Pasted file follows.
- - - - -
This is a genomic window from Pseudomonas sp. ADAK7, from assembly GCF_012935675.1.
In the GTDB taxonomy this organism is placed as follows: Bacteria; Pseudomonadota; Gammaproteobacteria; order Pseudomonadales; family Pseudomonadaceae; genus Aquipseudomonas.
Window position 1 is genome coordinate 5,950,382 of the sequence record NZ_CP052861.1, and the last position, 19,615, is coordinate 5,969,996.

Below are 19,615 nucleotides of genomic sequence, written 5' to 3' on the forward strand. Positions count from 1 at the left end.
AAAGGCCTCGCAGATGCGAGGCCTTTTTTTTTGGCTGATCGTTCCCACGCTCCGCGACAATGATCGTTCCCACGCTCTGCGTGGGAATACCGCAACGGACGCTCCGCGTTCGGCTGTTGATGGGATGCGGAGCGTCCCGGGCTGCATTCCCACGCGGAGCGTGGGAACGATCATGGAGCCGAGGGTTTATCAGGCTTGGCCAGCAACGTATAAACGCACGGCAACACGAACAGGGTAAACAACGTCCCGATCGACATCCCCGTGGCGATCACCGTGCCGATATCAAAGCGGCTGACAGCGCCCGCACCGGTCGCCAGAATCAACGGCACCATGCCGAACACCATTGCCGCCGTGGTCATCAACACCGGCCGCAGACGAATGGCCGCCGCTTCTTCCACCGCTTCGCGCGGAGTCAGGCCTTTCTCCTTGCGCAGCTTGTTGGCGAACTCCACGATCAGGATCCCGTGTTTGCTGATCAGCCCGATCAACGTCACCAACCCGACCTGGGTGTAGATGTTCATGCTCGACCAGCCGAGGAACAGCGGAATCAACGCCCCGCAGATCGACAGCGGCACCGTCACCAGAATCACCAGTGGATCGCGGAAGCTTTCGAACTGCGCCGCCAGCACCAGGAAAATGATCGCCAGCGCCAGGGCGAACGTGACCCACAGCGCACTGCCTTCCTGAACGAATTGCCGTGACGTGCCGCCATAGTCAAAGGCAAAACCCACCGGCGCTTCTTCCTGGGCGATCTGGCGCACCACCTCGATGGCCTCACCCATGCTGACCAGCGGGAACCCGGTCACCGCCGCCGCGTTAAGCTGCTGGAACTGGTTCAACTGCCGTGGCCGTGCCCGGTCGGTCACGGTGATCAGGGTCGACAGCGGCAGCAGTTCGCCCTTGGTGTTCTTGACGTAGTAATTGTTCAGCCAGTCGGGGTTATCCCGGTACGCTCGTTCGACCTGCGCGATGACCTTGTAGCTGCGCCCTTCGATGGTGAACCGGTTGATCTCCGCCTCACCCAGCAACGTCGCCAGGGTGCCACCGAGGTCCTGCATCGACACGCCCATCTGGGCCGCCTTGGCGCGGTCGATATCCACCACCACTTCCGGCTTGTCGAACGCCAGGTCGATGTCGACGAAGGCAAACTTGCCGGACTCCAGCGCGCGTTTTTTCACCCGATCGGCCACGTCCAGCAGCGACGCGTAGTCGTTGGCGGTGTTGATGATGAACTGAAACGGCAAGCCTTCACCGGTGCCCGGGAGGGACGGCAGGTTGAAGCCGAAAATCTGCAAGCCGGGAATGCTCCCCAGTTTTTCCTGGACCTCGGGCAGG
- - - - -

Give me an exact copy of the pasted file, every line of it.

This is a genomic window from Pseudomonas sp. ADAK7, from assembly GCF_012935675.1.
In the GTDB taxonomy this organism is placed as follows: Bacteria; Pseudomonadota; Gammaproteobacteria; order Pseudomonadales; family Pseudomonadaceae; genus Aquipseudomonas.
Window position 1 is genome coordinate 5,950,382 of the sequence record NZ_CP052861.1, and the last position, 19,615, is coordinate 5,969,996.

Below are 19,615 nucleotides of genomic sequence, written 5' to 3' on the forward strand. Positions count from 1 at the left end.
AAAGGCCTCGCAGATGCGAGGCCTTTTTTTTTGGCTGATCGTTCCCACGCTCCGCGACAATGATCGTTCCCACGCTCTGCGTGGGAATACCGCAACGGACGCTCCGCGTTCGGCTGTTGATGGGATGCGGAGCGTCCCGGGCTGCATTCCCACGCGGAGCGTGGGAACGATCATGGAGCCGAGGGTTTATCAGGCTTGGCCAGCAACGTATAAACGCACGGCAACACGAACAGGGTAAACAACGTCCCGATCGACATCCCCGTGGCGATCACCGTGCCGATATCAAAGCGGCTGACAGCGCCCGCACCGGTCGCCAGAATCAACGGCACCATGCCGAACACCATTGCCGCCGTGGTCATCAACACCGGCCGCAGACGAATGGCCGCCGCTTCTTCCACCGCTTCGCGCGGAGTCAGGCCTTTCTCCTTGCGCAGCTTGTTGGCGAACTCCACGATCAGGATCCCGTGTTTGCTGATCAGCCCGATCAACGTCACCAACCCGACCTGGGTGTAGATGTTCATGCTCGACCAGCCGAGGAACAGCGGAATCAACGCCCCGCAGATCGACAGCGGCACCGTCACCAGAATCACCAGTGGATCGCGGAAGCTTTCGAACTGCGCCGCCAGCACCAGGAAAATGATCGCCAGCGCCAGGGCGAACGTGACCCACAGCGCACTGCCTTCCTGAACGAATTGCCGTGACGTGCCGCCATAGTCAAAGGCAAAACCCACCGGCGCTTCTTCCTGGGCGATCTGGCGCACCACCTCGATGGCCTCACCCATGCTGACCAGCGGGAACCCGGTCACCGCCGCCGCGTTAAGCTGCTGGAACTGGTTCAACTGCCGTGGCCGTGCCCGGTCGGTCACGGTGATCAGGGTCGACAGCGGCAGCAGTTCGCCCTTGGTGTTCTTGACGTAGTAATTGTTCAGCCAGTCGGGGTTATCCCGGTACGCTCGTTCGACCTGCGCGATGACCTTGTAGCTGCGCCCTTCGATGGTGAACCGGTTGATCTCCGCCTCACCCAGCAACGTCGCCAGGGTGCCACCGAGGTCCTGCATCGACACGCCCATCTGGGCCGCCTTGGCGCGGTCGATATCCACCACCACTTCCGGCTTGTCGAACGCCAGGTCGATGTCGACGAAGGCAAACTTGCCGGACTCCAGCGCGCGTTTTTTCACCCGATCGGCCACGTCCAGCAGCGACGCGTAGTCGTTGGCGGTGTTGATGATGAACTGAAACGGCAAGCCTTCACCGGTGCCCGGGAGGGACGGCAGGTTGAAGCCGAAAATCTGCAAGCCGGGAATGCTCCCCAGTTTTTCCTGGACCTCGGGCAGG